Thus, when the operator selects the selection point 33 which has opposite thereof the electrically conductive ink 36, the flexibility of the answer card allows the electrically conductive ink to bridge terminals 25 and 40 (in order to provide greater assurance of contact, the selection points may contain slits perpendicular to each other). This action causes transistor T1 to fire which in turn fires transistor T2 and allows the battery within the circuit to light indicator light 31. In order to utilize both sides of the card for questions, one of the selection points 33 could contain electrically conductive ink with the questions placed upon the bottom surface 34 and the ink spots 35 used as selection points.
Referrring now to FIG. 6, a second panel embodiment, panel 49, is shown. The card 21, as described in the first embodiment, is used with this panel also. An insulator top surface 51 carrying an electrical conducting path material 53 and a second electrical conducting path material 55 is located on panel 49. Paths 53 and 55 can be any suitable conductor. At the top of the panel 49 is a housing 29 containing an indicator light 31 and a switch 30. Panel 49 also contains card positioning posts 38 (not shown) for positioning the card 21 shown in FIGS. 2 and 3. Card 21 may be clampable under housing 29. Although posts 38 are provided it should be appreciated that with properly sized ink spots 36, both paths 53 and 55 can be bridged even if the card 21 is askew on the panel 49.
Referring additionally to FIG. 7, which is a view along line 7--7 of FIG. 6, it can be seen that the electrically conductive path 53 and the electrically conductive path 55 project upward from insulating material 51.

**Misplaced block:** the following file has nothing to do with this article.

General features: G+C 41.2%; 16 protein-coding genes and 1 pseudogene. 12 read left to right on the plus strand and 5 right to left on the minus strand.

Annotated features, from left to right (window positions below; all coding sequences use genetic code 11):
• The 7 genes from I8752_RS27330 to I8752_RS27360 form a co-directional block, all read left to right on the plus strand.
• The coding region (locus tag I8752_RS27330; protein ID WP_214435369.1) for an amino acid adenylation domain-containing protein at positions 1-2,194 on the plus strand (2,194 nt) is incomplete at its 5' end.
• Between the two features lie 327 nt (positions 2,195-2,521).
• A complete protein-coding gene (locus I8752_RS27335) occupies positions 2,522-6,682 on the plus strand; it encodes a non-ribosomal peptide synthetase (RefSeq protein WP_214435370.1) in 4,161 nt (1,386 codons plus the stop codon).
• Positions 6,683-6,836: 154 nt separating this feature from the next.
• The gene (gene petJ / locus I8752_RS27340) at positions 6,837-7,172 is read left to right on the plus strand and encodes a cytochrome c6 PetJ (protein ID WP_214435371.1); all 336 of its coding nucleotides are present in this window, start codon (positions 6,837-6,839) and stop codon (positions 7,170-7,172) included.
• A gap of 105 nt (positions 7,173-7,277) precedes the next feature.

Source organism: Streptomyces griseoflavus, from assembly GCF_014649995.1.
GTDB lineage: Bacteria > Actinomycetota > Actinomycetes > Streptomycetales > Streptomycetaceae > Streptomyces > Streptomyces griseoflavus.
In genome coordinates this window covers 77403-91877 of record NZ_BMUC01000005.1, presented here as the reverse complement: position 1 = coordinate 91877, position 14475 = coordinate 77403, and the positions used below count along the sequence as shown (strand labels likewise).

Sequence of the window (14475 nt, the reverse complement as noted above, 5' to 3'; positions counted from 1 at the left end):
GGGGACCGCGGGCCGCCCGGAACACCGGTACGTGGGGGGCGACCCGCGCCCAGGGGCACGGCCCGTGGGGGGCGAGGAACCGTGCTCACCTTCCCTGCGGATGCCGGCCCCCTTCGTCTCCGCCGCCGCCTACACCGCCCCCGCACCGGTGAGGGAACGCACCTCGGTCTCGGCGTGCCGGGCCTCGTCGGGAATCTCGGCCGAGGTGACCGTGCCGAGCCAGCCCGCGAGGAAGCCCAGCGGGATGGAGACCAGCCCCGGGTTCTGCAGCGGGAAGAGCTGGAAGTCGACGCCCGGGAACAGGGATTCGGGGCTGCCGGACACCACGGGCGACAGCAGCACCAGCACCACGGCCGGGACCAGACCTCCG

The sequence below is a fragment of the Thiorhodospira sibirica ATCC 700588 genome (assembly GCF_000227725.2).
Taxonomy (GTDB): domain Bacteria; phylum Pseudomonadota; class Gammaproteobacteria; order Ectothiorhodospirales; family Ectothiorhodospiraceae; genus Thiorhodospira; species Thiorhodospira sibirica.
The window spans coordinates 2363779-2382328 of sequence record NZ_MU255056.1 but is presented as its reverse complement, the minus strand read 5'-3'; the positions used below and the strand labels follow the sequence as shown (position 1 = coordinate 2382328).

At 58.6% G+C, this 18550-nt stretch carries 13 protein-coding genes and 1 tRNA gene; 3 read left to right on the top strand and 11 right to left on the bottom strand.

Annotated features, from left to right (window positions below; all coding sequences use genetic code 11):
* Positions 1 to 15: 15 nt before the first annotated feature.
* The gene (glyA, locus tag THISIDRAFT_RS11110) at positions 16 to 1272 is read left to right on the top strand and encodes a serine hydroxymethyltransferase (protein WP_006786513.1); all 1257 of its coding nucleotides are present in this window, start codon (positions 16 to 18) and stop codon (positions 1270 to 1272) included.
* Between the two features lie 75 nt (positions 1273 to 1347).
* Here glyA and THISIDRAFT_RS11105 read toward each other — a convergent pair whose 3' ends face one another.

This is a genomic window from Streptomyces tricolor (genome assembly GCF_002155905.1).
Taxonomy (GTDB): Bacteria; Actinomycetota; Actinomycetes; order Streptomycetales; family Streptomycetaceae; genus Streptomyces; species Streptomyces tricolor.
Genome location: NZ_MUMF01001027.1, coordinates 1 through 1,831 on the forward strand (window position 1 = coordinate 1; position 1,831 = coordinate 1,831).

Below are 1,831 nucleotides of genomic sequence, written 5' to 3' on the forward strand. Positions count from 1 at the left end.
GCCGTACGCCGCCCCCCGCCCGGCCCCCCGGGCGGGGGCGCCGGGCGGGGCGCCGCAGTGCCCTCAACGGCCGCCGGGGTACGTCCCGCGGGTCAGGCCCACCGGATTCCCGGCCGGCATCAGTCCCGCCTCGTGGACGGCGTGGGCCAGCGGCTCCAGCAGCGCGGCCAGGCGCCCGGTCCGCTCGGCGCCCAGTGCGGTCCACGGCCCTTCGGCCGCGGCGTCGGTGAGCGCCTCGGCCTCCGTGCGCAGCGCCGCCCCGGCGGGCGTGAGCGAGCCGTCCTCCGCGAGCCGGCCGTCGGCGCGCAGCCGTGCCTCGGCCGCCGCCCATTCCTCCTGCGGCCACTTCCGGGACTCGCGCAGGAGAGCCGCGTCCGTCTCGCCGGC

Referring now additionally to FIG. 8 there is shown the same circuit as in FIG. 5 with conducting paths 53 and 55 shown somewhat as they appear on panel member 49. Once again, the conductive ink 36 is used in the low energy circuit so that when an operator presses the selection point having the conductive ink 36 opposite thereof the conductive ink 36 will bridge electrical conductive path 53 and electrical conducting path 55 causing transistor T1 to fire, which causes transistor T2 to fire and thus allowing indicator light 31 to light indicating to the operator that he has selected the correct selection point. In this embodiment, we are relying on the fact that good electrical conducting relationship between paths 53 and 55 requires intimate physical contact of the two paths with the electrical conductive ink 36. Because the conductive ink is printed on a flexible material such as paper, which is light-weight, we have found that we have virtually no weight or force which will cause a good connection to occur across electrical conducting paths 53 and 55 due to gravity or other natural forces. Experiments have determined that with the answer card 21 in resting contact upon the panel 19 the resistance across the electrical conducting path is still infinite. Thus, it takes an external pressure such as the operator pushing upon the selection point opposite the electrical conducting ink, to make the intimate physical contact with elements 53 and 55 which is necessary in order to conduct electricity through ink 36. We have found that a person pushing downward upon the selection point 33 normally pushes with a finger load of between two and six ounces of force. With this force, and the physical contact of conductive ink 36 with paths 53 and 55 resulting therefrom, the contact resistance across the electrically conductive ink decreases to approximately 650 ohms which is low enough to conduct enough electricity to fire transistor T1. It is evident that for all embodiments, the answer card 21 must be a flexible material in order that the pressing of a selection point can cause electrical contact opposite thereof without causing electrical contact under other selection points.